Studies show that not everyone is ready to retire – they don’t know what to do or are concerned about spending their precious savings.  If you are longing to quit the 9- to- 5 or already have, here are steps you can take to make this new phase in life work.  

1-Have a reason to get up and get going on day-one of retirement. If you think you want to paint or write a book, take classes now so when you retire, you’ll be ready to dig in. If you want to volunteer or mentor, begin researching those opportunities early so when you are retired, you can get started.  

2-Set a budget and give yourself an allowance, as if you still were getting a paycheck. You’ve saved and saved for retirement, now you have to change your mindset from save to spend – that can be scary.  If you know how much you need each month, you can simulate a paycheck by setting up regular transfers from your savings instruments to your checking account as if you still had a monthly paycheck. With a budget, you’ll know how much you can spend on groceries and haircuts as well as gifts for the grandkids, dinner out and travel. 

3-Talk with your spouse or partner about how you plan to spend your time. You don’t have to be together 24/7! You may also want to revisit household chores and change responsibilities for some.

As with almost everything in life, careful planning can help you enjoy the retirement you’ve earned.

Careful planning is the root of an Estate Plan. Let us help you plan for the future, protect your assets and pass your estate on to your loved ones.  

Tiny Homes Help Seniors Get Closer to Their Kids

If you don’t have an extra bedroom for Dad to move into, you may want to consider adding an extra house or Accessory Dwelling Unit in the backyard. These tiny homes, some as small as 350 square feet, are being constructed in backyards and over garages around the country. They typically have a kitchen, bedroom, bath and living area.

ADUs are allowed in Delaware but some communities forbid them and each county has its own rules. In New Castle County, a detached ADU must be on two acres of land; in Sussex County an ADU cannot have a kitchen.

Across the country, folks build them so an aging parent can live close by or to generate income by renting them on Airbnb, for example. Some have both goals in mind.

Read Next Avenue’s story on this trend by clicking here.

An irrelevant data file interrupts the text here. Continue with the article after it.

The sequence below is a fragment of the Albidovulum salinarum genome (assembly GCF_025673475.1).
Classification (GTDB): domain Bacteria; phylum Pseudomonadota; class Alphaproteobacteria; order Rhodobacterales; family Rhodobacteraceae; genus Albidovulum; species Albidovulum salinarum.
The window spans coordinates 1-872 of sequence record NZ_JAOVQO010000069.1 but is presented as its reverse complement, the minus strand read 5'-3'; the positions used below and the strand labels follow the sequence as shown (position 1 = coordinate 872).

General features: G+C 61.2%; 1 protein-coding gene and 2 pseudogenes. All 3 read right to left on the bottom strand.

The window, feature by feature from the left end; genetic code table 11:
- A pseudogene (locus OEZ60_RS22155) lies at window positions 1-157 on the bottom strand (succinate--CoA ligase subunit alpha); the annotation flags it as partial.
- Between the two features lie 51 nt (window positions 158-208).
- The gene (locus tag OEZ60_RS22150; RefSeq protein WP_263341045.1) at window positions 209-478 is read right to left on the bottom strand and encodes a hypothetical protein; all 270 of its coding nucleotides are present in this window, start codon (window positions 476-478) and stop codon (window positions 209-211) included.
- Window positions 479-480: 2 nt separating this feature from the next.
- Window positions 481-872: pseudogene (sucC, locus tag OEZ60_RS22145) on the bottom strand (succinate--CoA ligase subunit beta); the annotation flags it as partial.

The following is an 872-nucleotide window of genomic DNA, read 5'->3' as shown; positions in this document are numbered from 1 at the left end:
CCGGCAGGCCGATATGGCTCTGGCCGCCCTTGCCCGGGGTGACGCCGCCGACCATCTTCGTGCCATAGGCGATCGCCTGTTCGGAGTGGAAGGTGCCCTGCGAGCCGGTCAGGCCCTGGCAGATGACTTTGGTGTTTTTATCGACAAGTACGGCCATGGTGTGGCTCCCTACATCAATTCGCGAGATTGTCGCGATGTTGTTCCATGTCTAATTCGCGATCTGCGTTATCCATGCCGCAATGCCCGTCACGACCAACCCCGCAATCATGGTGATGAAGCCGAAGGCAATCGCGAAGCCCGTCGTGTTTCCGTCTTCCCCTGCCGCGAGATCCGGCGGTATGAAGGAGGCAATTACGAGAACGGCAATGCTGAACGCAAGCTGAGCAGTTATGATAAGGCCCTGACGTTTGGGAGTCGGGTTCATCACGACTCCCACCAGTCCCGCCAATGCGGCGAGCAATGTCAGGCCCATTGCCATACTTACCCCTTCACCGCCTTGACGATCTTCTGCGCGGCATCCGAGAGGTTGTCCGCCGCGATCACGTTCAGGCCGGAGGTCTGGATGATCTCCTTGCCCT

Surgery does not Always Help with Knee Pain

An article published by Kaiser Health News says that up to one-third of patients who undergo knee replacements continue to experience pain – sometimes chronic pain -- and one in five are dissatisfied with the results.

While the number of knee replacement surgeries has doubled from 1999 to 2008, with 3.5 million projected by 2030, about 33 percent of patients who undergo knee replacement may not even be appropriate candidates for the procedure, because their arthritis symptoms aren’t severe enough to merit aggressive intervention, according to a 2014 study in Arthritis & Rheumatology.

Why so many surgeries? Two reasons:

  • Americans are aging and getting heavier.
  • Doctors’ greater willingness to operate on younger people, such as those in their 50s and early 60s because new implants can last longer — perhaps 20 years — before wearing out and because of a higher rate of injuries in young people.

According to the article, surgery is not the only solution to arthritis and often is not the most effective treatment. Even patients with severe arthritis can benefit from over-the-counter pain relievers, dietary advice, physical therapy and education about their condition.

A study comparing surgical and non-surgical treatments in 100 older patients eligible for knee replacement found that all patients improved whether they had surgery or a combination of non-surgical therapies. Further, patients treated with non-surgical therapies were satisfied with their progress and decided not to have surgery when it was offered.

In addition, surgical patients developed four times as many complications including infections, blood clots or knee stiffness severe enough to require another medical procedure under anesthesia.

If you are considering knee replacement surgery, it may pay to ask your doctor about all of your treatment options.

Follow this link to read the entire article.